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A Fast MultiScale Method for Drawing Large Graphs
 JOURNAL OF GRAPH ALGORITHMS AND APPLICATIONS
, 2002
"... We present a multiscale layout algorithm for the aesthetic drawing of undirected graphs with straightline edges. The algorithm is extremely fast, and is capable of drawing graphs that are substantially larger than those we have encountered in prior work. For example, the paper contains a drawi ..."
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Cited by 90 (10 self)
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We present a multiscale layout algorithm for the aesthetic drawing of undirected graphs with straightline edges. The algorithm is extremely fast, and is capable of drawing graphs that are substantially larger than those we have encountered in prior work. For example, the paper contains a drawing of a graph with over 15,000 vertices. Also we achieve "nice" drawings of 1000 vertex graphs in about 1 second. The proposed algorithm embodies a new multiscale scheme for drawing graphs, which was motivated by the earlier multiscale algorithm of Hadany and Harel [HH99]. In principle, it could significantly improve the speed of essentially any forcedirected method (regardless of that method's ability of drawing weighted graphs or the continuity of its costfunction).
Graph Drawing by HighDimensional Embedding
 In GD02, LNCS
, 2002
"... We present a novel approach to the aesthetic drawing of undirected graphs. The method has two phases: first embed the graph in a very high dimension and then project it into the 2D plane using PCA. Experiments we have carried out show the ability of the method to draw graphs of 10 nodes in few seco ..."
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Cited by 70 (10 self)
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We present a novel approach to the aesthetic drawing of undirected graphs. The method has two phases: first embed the graph in a very high dimension and then project it into the 2D plane using PCA. Experiments we have carried out show the ability of the method to draw graphs of 10 nodes in few seconds. The new method appears to have several advantages over classical methods, including a significantly better running time, a useful inherent capability to exhibit the graph in various dimensions, and an effective means for interactive exploration of large graphs.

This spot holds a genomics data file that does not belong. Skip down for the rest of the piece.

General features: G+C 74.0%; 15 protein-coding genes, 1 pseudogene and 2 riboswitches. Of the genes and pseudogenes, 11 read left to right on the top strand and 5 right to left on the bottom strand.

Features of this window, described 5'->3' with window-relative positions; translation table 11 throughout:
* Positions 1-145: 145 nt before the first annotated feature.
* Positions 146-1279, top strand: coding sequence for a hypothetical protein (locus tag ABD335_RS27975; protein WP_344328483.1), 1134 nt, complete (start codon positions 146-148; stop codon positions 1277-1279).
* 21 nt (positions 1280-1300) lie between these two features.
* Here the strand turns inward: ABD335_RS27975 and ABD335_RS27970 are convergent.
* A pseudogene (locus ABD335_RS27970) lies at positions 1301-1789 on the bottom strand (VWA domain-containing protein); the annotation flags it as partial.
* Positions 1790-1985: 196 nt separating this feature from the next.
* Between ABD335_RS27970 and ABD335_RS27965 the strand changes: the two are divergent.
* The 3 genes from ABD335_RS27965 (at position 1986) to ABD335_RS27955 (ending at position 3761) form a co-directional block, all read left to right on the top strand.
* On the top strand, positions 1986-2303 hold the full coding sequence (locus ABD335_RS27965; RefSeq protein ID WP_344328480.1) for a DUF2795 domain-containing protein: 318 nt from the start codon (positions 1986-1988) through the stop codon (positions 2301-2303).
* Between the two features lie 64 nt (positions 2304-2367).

An Energy Model for Visual Graph Clustering
 Proceedings of the 11th International Symposium on Graph Drawing (GD 2003), LNCS 2912
, 2003
"... We introduce an energy model whose minimum energy drawings reveal the clusters of the drawn graph. Here a cluster is a set of nodes with many internal edges and few edges to nodes outside the set. The drawings of the bestknown force and energy models do not clearly show clusters for graphs whose ..."
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Cited by 56 (4 self)
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We introduce an energy model whose minimum energy drawings reveal the clusters of the drawn graph. Here a cluster is a set of nodes with many internal edges and few edges to nodes outside the set. The drawings of the bestknown force and energy models do not clearly show clusters for graphs whose diameter is small relative to the number of nodes. We formally characterize the minimum energy drawings of our energy model. This characterization shows in what sense the drawings separate clusters, and how the distance of separated clusters to the other nodes can be interpreted.
Drawing Graphs with NonUniform Vertices
, 2002
"... The vertices of most graphs that appear in real applications are nonuniform. They can be circles, ellipses, rectangles, or other geometric elements of varying shapes and sizes. Unfortunately, current force directed methods for laying out graphs are suitable mostly for graphs whose vertices are zero ..."
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Cited by 35 (4 self)